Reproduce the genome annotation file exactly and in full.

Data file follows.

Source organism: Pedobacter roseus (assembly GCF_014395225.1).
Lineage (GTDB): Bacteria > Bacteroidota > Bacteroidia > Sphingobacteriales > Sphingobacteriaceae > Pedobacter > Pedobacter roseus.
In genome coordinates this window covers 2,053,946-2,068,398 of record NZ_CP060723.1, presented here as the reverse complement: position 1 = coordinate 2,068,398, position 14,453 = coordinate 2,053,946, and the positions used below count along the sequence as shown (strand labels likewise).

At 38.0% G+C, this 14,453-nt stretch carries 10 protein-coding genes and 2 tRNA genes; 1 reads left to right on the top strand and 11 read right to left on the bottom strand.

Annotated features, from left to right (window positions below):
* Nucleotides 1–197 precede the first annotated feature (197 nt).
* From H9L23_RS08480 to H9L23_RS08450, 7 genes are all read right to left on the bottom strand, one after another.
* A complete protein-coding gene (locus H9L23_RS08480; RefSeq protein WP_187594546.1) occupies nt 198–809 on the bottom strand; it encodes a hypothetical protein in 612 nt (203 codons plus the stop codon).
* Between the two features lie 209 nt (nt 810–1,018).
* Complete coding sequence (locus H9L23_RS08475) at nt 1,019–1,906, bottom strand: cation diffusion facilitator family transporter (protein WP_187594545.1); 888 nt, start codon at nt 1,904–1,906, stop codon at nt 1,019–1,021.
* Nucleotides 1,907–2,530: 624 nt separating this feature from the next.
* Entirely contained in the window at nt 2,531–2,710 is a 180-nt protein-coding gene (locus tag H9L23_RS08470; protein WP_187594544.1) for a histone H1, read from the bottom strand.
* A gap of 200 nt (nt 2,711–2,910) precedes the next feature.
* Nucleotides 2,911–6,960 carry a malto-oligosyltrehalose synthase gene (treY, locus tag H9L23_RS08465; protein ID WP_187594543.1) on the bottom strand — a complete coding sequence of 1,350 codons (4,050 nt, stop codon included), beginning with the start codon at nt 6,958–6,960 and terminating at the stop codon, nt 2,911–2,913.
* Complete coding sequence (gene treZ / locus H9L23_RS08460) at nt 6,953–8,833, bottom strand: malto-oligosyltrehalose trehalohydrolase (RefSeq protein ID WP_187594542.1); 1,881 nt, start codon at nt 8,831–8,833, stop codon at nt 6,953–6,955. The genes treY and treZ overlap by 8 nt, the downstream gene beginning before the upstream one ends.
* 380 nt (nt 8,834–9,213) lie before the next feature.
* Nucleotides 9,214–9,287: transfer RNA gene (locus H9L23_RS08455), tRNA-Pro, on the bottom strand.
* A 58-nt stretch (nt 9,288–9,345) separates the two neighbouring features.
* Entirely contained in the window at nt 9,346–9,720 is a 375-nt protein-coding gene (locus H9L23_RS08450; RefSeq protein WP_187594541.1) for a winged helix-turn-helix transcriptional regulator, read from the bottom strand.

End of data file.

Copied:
Source organism: Pedobacter roseus (assembly GCF_014395225.1).
Lineage (GTDB): Bacteria > Bacteroidota > Bacteroidia > Sphingobacteriales > Sphingobacteriaceae > Pedobacter > Pedobacter roseus.
In genome coordinates this window covers 2,053,946-2,068,398 of record NZ_CP060723.1, presented here as the reverse complement: position 1 = coordinate 2,068,398, position 14,453 = coordinate 2,053,946, and the positions used below count along the sequence as shown (strand labels likewise).

At 38.0% G+C, this 14,453-nt stretch carries 10 protein-coding genes and 2 tRNA genes; 1 reads left to right on the top strand and 11 read right to left on the bottom strand.

Annotated features, from left to right (window positions below):
* Nucleotides 1–197 precede the first annotated feature (197 nt).
* From H9L23_RS08480 to H9L23_RS08450, 7 genes are all read right to left on the bottom strand, one after another.
* A complete protein-coding gene (locus H9L23_RS08480; RefSeq protein WP_187594546.1) occupies nt 198–809 on the bottom strand; it encodes a hypothetical protein in 612 nt (203 codons plus the stop codon).
* Between the two features lie 209 nt (nt 810–1,018).
* Complete coding sequence (locus H9L23_RS08475) at nt 1,019–1,906, bottom strand: cation diffusion facilitator family transporter (protein WP_187594545.1); 888 nt, start codon at nt 1,904–1,906, stop codon at nt 1,019–1,021.
* Nucleotides 1,907–2,530: 624 nt separating this feature from the next.
* Entirely contained in the window at nt 2,531–2,710 is a 180-nt protein-coding gene (locus tag H9L23_RS08470; protein WP_187594544.1) for a histone H1, read from the bottom strand.
* A gap of 200 nt (nt 2,711–2,910) precedes the next feature.
* Nucleotides 2,911–6,960 carry a malto-oligosyltrehalose synthase gene (treY, locus tag H9L23_RS08465; protein ID WP_187594543.1) on the bottom strand — a complete coding sequence of 1,350 codons (4,050 nt, stop codon included), beginning with the start codon at nt 6,958–6,960 and terminating at the stop codon, nt 2,911–2,913.
* Complete coding sequence (gene treZ / locus H9L23_RS08460) at nt 6,953–8,833, bottom strand: malto-oligosyltrehalose trehalohydrolase (RefSeq protein ID WP_187594542.1); 1,881 nt, start codon at nt 8,831–8,833, stop codon at nt 6,953–6,955. The genes treY and treZ overlap by 8 nt, the downstream gene beginning before the upstream one ends.
* 380 nt (nt 8,834–9,213) lie before the next feature.
* Nucleotides 9,214–9,287: transfer RNA gene (locus H9L23_RS08455), tRNA-Pro, on the bottom strand.
* A 58-nt stretch (nt 9,288–9,345) separates the two neighbouring features.
* Entirely contained in the window at nt 9,346–9,720 is a 375-nt protein-coding gene (locus H9L23_RS08450; RefSeq protein WP_187594541.1) for a winged helix-turn-helix transcriptional regulator, read from the bottom strand.